An annual musical fixture of my Baptist upbringing was the Easter Cantata. Each year on Easter evening our small choir would perform a contemporary setting of the Passion and Easter story from Last Supper through the Resurrection. My aunt Gloria was the choir director, several of my relatives sang in the choir from my pre-teen years on, and from about age twelve through high school I was the piano accompanist for this annual event. We weren’t that good and the quality of the music we performed was even worse, cranked out in some evangelical music factory on a regular basis in a sad mockery of the superhuman weekly cantata-composing efforts of my musical hero, Johann Sebastian Bach, in 18th century Leipzig.
The cantata score each year as well as our performance was completely forgettable, but I was reminded the other day of a striking feature of each cantata. During the portion portraying Jesus’ trial before Pilate, one male would sing the part of Pilate (my cousin Greg one year), another would be Jesus (my cousin Greg a different year), and the rest of the choir was the crowd singing “Release unto us Barabbas!” “Away with this man!” “We have no king but Caesar!” and “Crucify him!” I remember clearly the strange dissonance of these lyrics sung vigorously in a building dedicated to the worship of the man being condemned to death; even though the temptation was to consider the crowd as evil sinners, I also remember wondering if there might have been more than a few well-meaning folks in the group calling for Jesus’ crucifixion who actually thought they were doing the right thing. Sometimes “Give us Barabbas!” seems to make sense.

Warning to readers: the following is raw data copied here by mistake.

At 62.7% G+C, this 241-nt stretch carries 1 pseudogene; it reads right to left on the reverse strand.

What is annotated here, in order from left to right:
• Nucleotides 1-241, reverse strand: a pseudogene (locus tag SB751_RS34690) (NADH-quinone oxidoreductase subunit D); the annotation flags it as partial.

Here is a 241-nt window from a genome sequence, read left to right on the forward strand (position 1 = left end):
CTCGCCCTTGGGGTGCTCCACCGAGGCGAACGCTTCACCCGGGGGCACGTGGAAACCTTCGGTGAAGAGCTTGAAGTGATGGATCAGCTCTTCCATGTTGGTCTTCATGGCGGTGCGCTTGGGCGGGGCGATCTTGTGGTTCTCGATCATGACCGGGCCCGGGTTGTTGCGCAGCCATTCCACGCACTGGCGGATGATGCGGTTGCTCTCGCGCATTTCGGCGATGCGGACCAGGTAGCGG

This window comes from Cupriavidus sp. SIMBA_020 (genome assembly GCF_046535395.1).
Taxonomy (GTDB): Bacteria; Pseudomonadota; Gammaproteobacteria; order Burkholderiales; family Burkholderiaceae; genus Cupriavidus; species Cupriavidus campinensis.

I think we find ourselves in one of those times. Regular readers of this blog know that I have been wondering about how Christians who are also Republicans fit all of that together and, most recently, why so many evangelical Christians support Donald Trump. Then this past Sunday, Donald Trump gave the convocation address at Liberty University, the self-proclaimed largest evangelical Christian university in the world.
Interviews with students afterwards revealed strong support for Trump because of his perceived honesty, directness, outside-Washington status, business experience, and the perception that he had the best chance among the Republican candidates to defeat Hillary Clinton. Trump’s inability to identify the location of his favorite Bible verse or to even quote it accurately, his apparent lack of any commitment to traditional Christian values beyond lip service, and the fact that a conservative Christian leader described Trump recently as “the most immoral and ungodly man to ever run for President of the United States” seemed to matter little, if at all. One student said “I know a lot of people speak of his ego and how that’s not a Christian value — but I honestly think his ego is what gets things done. I’m okay with an egotistical president. He wants to be the best, and I think for that reason, he gets things done.” When faced with the opportunity to judge a candidate according to the values he and his chosen university profess, this student chose to punt. “Give us Barabbas.”
At the gym later in the day I read an essay from Marilynne Robinson’s recent collection The Givenness of Things that shone some new light on these matters. In “Awakening,” Robinson reflects on a contemporary phenomenon that runs rampant through our current public and political discourse—a professed “Christianity” that looks and sounds like anything but Christianity.